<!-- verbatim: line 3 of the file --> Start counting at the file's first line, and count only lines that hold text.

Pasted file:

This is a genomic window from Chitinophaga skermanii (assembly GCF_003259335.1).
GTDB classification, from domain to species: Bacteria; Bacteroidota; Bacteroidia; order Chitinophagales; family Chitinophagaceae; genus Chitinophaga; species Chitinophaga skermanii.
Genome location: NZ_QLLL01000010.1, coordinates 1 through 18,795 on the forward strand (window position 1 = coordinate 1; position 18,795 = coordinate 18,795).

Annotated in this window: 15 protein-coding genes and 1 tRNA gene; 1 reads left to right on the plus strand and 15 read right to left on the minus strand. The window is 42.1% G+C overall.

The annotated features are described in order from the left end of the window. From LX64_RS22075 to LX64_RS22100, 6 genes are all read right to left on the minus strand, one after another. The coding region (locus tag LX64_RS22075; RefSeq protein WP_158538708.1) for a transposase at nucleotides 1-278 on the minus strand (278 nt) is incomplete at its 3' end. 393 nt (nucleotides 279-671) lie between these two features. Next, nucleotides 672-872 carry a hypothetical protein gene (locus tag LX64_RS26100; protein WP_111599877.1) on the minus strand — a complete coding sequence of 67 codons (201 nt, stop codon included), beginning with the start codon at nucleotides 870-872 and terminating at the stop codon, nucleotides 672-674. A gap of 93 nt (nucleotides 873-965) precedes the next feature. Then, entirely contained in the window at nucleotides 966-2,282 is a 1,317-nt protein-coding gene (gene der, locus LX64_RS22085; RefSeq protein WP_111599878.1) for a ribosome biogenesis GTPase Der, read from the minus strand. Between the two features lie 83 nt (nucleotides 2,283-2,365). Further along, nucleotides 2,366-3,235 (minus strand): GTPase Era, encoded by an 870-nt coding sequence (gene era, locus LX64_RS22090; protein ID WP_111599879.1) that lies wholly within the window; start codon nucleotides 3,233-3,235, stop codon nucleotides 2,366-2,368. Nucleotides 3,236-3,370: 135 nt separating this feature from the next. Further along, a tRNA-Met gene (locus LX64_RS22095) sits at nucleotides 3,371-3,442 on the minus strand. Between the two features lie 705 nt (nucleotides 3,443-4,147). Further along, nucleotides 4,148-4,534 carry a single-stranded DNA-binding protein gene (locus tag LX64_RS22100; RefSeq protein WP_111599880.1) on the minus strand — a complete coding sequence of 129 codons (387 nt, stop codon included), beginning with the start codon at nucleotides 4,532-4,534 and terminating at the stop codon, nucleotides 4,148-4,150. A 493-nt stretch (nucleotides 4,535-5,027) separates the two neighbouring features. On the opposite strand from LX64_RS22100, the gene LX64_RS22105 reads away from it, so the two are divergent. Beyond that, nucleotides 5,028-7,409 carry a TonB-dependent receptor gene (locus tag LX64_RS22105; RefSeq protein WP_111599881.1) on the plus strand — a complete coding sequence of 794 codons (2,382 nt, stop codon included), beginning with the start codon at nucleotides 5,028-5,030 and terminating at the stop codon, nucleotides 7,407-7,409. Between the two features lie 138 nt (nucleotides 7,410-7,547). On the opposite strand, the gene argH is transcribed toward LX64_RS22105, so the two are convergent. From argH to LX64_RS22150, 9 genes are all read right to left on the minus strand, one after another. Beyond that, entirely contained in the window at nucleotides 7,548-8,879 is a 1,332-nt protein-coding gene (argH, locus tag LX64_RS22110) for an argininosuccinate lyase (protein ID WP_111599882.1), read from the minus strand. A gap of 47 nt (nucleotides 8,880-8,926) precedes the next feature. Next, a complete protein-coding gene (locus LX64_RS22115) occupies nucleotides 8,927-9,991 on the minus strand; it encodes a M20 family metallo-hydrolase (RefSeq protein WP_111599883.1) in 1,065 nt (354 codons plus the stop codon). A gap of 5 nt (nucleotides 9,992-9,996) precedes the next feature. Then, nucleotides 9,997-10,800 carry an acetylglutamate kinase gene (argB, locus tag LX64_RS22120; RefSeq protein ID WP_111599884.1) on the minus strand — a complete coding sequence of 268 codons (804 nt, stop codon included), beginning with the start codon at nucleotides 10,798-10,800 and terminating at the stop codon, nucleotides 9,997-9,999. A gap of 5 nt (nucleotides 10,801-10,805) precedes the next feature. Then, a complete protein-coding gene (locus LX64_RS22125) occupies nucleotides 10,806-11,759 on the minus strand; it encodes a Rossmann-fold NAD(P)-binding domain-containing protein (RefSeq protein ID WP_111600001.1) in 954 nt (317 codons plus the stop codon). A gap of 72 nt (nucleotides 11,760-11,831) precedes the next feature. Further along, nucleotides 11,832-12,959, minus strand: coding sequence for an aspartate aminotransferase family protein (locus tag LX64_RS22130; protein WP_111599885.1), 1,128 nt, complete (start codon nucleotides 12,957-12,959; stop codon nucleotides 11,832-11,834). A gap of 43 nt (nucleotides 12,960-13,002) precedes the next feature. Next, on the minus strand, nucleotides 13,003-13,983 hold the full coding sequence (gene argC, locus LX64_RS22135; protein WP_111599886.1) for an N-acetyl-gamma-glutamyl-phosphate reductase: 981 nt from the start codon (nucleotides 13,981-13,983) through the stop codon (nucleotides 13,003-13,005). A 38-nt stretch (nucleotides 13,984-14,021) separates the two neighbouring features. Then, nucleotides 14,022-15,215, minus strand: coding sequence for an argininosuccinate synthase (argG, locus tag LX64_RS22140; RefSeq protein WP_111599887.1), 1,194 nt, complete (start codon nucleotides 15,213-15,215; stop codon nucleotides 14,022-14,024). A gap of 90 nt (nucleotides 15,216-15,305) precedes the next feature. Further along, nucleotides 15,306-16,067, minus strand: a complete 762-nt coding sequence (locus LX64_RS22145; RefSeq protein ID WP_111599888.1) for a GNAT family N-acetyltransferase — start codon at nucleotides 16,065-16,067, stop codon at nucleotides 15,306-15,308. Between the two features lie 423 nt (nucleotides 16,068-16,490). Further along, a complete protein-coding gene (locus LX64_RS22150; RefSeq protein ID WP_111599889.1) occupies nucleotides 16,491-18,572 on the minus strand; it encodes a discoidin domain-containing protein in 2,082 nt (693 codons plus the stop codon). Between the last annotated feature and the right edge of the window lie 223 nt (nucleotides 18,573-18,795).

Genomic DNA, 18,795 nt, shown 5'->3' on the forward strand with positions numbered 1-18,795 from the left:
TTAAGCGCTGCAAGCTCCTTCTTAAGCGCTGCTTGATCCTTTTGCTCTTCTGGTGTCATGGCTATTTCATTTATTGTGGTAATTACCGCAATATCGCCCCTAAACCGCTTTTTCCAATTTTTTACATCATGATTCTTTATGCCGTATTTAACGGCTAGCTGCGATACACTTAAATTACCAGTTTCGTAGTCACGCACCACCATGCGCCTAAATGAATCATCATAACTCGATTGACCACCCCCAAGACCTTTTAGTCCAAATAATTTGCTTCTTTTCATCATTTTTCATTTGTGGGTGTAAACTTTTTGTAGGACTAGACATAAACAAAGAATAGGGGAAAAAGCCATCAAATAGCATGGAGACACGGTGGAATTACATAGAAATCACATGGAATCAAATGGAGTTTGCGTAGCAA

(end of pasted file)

Genome location: NZ_QLLL01000010.1, coordinates 1 through 18,795 on the forward strand (window position 1 = coordinate 1; position 18,795 = coordinate 18,795).